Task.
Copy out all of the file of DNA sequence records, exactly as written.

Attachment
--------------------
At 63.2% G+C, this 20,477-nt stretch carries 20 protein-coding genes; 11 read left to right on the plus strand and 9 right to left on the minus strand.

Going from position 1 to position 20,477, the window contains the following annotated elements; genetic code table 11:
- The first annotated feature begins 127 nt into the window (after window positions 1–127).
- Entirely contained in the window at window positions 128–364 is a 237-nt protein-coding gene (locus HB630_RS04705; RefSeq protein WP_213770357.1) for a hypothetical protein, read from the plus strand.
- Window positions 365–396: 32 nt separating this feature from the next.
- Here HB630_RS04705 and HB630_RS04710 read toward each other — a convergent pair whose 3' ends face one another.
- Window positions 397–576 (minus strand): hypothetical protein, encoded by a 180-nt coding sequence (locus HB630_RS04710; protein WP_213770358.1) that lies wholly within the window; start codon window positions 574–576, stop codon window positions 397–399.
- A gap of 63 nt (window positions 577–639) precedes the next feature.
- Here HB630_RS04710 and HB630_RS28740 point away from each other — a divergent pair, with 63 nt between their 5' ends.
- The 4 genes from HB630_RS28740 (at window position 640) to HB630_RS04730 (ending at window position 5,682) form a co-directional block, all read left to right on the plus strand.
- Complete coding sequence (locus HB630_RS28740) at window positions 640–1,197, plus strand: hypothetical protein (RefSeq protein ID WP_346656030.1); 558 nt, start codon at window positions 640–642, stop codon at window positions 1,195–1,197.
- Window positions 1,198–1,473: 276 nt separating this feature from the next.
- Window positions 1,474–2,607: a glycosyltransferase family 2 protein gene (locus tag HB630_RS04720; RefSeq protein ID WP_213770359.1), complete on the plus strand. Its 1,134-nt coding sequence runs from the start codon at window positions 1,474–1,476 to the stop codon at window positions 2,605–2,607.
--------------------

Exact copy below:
At 63.2% G+C, this 20,477-nt stretch carries 20 protein-coding genes; 11 read left to right on the plus strand and 9 right to left on the minus strand.

Going from position 1 to position 20,477, the window contains the following annotated elements; genetic code table 11:
- The first annotated feature begins 127 nt into the window (after window positions 1–127).
- Entirely contained in the window at window positions 128–364 is a 237-nt protein-coding gene (locus HB630_RS04705; RefSeq protein WP_213770357.1) for a hypothetical protein, read from the plus strand.
- Window positions 365–396: 32 nt separating this feature from the next.
- Here HB630_RS04705 and HB630_RS04710 read toward each other — a convergent pair whose 3' ends face one another.
- Window positions 397–576 (minus strand): hypothetical protein, encoded by a 180-nt coding sequence (locus HB630_RS04710; protein WP_213770358.1) that lies wholly within the window; start codon window positions 574–576, stop codon window positions 397–399.
- A gap of 63 nt (window positions 577–639) precedes the next feature.
- Here HB630_RS04710 and HB630_RS28740 point away from each other — a divergent pair, with 63 nt between their 5' ends.
- The 4 genes from HB630_RS28740 (at window position 640) to HB630_RS04730 (ending at window position 5,682) form a co-directional block, all read left to right on the plus strand.
- Complete coding sequence (locus HB630_RS28740) at window positions 640–1,197, plus strand: hypothetical protein (RefSeq protein ID WP_346656030.1); 558 nt, start codon at window positions 640–642, stop codon at window positions 1,195–1,197.
- Window positions 1,198–1,473: 276 nt separating this feature from the next.
- Window positions 1,474–2,607: a glycosyltransferase family 2 protein gene (locus tag HB630_RS04720; RefSeq protein ID WP_213770359.1), complete on the plus strand. Its 1,134-nt coding sequence runs from the start codon at window positions 1,474–1,476 to the stop codon at window positions 2,605–2,607.